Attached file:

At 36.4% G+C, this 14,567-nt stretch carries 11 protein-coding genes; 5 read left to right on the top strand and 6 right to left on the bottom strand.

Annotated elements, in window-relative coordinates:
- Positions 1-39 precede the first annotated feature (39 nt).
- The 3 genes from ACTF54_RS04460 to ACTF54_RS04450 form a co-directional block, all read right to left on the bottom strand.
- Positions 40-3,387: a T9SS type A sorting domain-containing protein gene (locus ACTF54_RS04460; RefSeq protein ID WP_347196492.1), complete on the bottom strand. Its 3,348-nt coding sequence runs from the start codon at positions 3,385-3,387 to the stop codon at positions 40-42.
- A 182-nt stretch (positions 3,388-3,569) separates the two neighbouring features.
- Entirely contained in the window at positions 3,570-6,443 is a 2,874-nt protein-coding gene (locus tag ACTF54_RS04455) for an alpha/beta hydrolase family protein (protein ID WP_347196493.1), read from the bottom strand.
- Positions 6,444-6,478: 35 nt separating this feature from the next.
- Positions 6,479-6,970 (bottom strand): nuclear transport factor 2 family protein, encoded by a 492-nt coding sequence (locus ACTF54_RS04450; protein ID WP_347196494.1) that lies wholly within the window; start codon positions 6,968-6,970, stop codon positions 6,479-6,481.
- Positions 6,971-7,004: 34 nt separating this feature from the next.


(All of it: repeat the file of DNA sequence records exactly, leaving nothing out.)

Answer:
At 36.4% G+C, this 14,567-nt stretch carries 11 protein-coding genes; 5 read left to right on the top strand and 6 right to left on the bottom strand.

Annotated elements, in window-relative coordinates:
- Positions 1-39 precede the first annotated feature (39 nt).
- The 3 genes from ACTF54_RS04460 to ACTF54_RS04450 form a co-directional block, all read right to left on the bottom strand.
- Positions 40-3,387: a T9SS type A sorting domain-containing protein gene (locus ACTF54_RS04460; RefSeq protein ID WP_347196492.1), complete on the bottom strand. Its 3,348-nt coding sequence runs from the start codon at positions 3,385-3,387 to the stop codon at positions 40-42.
- A 182-nt stretch (positions 3,388-3,569) separates the two neighbouring features.
- Entirely contained in the window at positions 3,570-6,443 is a 2,874-nt protein-coding gene (locus tag ACTF54_RS04455) for an alpha/beta hydrolase family protein (protein ID WP_347196493.1), read from the bottom strand.
- Positions 6,444-6,478: 35 nt separating this feature from the next.
- Positions 6,479-6,970 (bottom strand): nuclear transport factor 2 family protein, encoded by a 492-nt coding sequence (locus ACTF54_RS04450; protein ID WP_347196494.1) that lies wholly within the window; start codon positions 6,968-6,970, stop codon positions 6,479-6,481.
- Positions 6,971-7,004: 34 nt separating this feature from the next.